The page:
Pretty amazing that anyone managed to produce anything in 2020 with all the lockdowns and social distancing, yet below we have a bunch of cannibal movie releases. Several others were put on the backburner and will hopefully appear in 2021 when things get back to abnormal.

Gretel & Hansel (Oz Perkins) – a reboot of the Grimm Brothers tale.

Human Hibachi (Mario Cerrito III) – Indie cannibalism, banned by Amazon.

The Last Thanksgiving (Erick Lorinc) – cannibal pilgrims attack a restaurant that stays open for Thanksgiving.

Cannibal Comedian (Sean Haitz) – you know how comedians like to say “I killed out there”?

Spell (Mark Tonderai) – Hoodoo cannibal rituals.

The Dinner Party (Miles Doleac) – an invitation from the cultural elites – they’d like to have you for dinner.

Butchers (Adrian Langley) – stranded in the backwoods, attacked by cannibals, did anyone mention chainsaws?

Cadaver (Jarand Herdal) – post-apocalyptic family are invited to a show, where they can join the cast, or the menu.

If you’re staying home in 2021, why not browse through my blog, which reviews films and TV shows that feature cannibalism. There is a complete listing of Hannibal Lecter films and TV episodes, and heaps more as well.

Short cuts: WRONG TURN (Rob Schmidt, 2003)

How to make a slasher: take a group of young and pretty people, travelling and (gasp) sleeping together and therefore sinning against Gud and the Hays Code. There’s usually a gas station run by a creepy dude whose advice it might be wise to ignore (but they never do). Then there’s a freaky villain or group of villains: outsiders, possibly mutant, and always psychopathic killers. The killers slaughter all the pretty people, using sudden montage cuts and loud music, except (usually) one, known as a “last girl” who will scream a lot but ultimately survive, and probably wreak revenge.

In that sense, Wrong Turn is a fairly formulaic slasher movie and, like The Hills Have Eyes, The Texas Chain Saw Massacre and many others, it went on to generate a slew of sequels and prequels, many of which were treated less than generously by the critics and fans. There are six so far, and 2021 promises a reboot which will no doubt be widely called number 7, so you’d have to say that this indicates a successful franchise, even if a reboot won’t add anything very new to the formula.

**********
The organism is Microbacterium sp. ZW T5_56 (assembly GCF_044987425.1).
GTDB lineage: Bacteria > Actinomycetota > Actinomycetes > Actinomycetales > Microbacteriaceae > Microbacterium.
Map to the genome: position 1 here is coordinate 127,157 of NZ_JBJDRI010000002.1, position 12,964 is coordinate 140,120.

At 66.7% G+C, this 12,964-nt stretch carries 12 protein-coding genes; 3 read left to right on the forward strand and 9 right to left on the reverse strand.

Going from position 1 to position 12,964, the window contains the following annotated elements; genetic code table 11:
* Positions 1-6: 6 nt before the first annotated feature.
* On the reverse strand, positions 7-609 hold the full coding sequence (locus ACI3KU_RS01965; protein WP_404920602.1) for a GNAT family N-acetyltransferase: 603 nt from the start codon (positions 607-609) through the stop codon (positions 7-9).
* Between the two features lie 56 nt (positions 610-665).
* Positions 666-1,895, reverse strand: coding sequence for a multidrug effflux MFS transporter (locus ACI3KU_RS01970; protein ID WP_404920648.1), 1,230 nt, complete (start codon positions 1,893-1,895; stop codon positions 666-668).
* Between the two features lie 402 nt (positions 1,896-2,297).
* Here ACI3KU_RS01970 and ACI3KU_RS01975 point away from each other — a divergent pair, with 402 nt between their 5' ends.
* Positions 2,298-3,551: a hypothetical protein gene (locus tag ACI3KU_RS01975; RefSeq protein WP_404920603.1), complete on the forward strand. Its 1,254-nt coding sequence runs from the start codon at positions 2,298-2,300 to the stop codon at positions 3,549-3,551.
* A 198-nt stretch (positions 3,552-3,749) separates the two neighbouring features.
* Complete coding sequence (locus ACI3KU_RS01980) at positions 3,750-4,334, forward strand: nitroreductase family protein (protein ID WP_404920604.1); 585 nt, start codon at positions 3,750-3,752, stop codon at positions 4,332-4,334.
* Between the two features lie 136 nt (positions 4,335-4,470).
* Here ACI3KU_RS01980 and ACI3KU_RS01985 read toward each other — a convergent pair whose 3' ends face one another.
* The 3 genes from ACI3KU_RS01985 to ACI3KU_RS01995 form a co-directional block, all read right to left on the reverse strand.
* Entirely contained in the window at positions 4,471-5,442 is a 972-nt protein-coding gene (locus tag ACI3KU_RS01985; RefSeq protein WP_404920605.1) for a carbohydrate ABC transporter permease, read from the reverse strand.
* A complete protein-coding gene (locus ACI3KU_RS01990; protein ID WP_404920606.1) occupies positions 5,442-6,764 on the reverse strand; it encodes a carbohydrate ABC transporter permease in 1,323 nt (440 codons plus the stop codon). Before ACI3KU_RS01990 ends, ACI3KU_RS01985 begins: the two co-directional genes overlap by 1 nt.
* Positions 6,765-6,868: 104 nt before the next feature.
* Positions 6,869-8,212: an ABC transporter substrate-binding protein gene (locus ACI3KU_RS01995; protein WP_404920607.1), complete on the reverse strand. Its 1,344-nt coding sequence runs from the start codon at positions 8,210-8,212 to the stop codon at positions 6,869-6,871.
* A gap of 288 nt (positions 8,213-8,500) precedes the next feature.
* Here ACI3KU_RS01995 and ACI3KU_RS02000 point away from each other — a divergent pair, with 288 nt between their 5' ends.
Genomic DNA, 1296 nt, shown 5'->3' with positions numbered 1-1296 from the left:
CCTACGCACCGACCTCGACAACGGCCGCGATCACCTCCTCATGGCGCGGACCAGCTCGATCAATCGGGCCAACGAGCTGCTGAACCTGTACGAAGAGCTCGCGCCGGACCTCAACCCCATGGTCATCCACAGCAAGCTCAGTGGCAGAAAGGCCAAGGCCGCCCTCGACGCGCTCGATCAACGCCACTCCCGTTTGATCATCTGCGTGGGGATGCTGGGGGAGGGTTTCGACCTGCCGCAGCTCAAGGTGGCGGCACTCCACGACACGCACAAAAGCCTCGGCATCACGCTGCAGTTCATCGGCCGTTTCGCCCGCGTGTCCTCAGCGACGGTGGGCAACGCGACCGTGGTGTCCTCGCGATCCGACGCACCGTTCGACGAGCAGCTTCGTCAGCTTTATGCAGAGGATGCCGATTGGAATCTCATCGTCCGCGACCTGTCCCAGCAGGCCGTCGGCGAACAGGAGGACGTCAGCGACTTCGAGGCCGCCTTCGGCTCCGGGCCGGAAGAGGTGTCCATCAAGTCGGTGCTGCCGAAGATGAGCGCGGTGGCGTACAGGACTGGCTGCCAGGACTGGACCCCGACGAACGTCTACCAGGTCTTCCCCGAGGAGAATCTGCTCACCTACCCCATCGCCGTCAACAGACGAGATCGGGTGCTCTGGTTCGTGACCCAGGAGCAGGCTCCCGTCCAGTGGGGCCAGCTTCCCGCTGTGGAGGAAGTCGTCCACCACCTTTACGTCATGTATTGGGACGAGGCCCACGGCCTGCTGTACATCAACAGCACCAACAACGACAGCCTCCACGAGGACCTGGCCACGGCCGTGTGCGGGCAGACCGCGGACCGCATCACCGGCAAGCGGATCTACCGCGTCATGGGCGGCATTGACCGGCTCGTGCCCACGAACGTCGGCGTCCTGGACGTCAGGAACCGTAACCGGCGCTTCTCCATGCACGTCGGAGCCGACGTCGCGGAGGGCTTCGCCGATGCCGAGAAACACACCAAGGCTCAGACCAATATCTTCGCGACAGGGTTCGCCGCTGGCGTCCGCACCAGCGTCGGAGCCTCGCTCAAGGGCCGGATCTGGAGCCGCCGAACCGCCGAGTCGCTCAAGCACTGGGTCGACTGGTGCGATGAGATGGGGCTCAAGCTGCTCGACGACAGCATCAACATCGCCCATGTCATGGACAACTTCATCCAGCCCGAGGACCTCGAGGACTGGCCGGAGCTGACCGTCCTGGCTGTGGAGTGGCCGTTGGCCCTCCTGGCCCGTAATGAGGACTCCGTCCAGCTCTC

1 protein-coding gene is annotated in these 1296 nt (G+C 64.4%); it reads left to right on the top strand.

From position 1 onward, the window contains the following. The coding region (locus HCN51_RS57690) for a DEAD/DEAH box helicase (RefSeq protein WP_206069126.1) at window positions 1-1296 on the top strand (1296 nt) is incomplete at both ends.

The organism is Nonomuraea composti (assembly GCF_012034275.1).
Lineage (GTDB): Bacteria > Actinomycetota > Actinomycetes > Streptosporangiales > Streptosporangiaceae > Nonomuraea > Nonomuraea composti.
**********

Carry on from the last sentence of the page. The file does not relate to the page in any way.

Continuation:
Slashers don’t always eat their victims, which is essential if their stories are to grace this blog, but Wrong Turn does not let us down in that area. These movies, what are sometimes called hillbilly horror, depict a clash of cultures, and attempt to show both sides through the eyes of the other. For the hillbillies, the effete city slickers are weak, spoiled and elitist, their wealth and privilege giving them an infuriating sense of entitlement. To the pretty city kids, lost in an alien land (in this case West Virginia), the locals in the flyover backwoods are inbred, amoral subhumans.

Three cannibalistic inbred mountain men are the antagonists, and their names are Three Finger, Saw Tooth and One Eye, names presumably earned by their current physical state rather than bestowed at birth. The film’s opening sequence shows examples of genetic mutants, with implications that this is due to inbreeding (although there are no females in the clan). This lot are so degenerate that they do not even speak, except for some Paleolithic grunting. And these guys definitely follow the paleo diet. Their enormous strength and ability to shrug off apparently mortal wounds may come from their diet of flesh, but seems more likely to be an unexpected benefit of their genetic reinforcement.

Not much information is given (until Wrong Turn 4, which I suppose we’ll get to sometime), as to how they got that way, or as Clarice said to Hannibal Lecter “what happened to you”. In this one, behaviourism really doesn’t matter – these are quintessential bad guys, monsters, inhumans, existing only to frighten, to kill (and eat) and then to get their comeuppance, with of course an unexpected survivor to point toward (yawn) the inevitable sequel.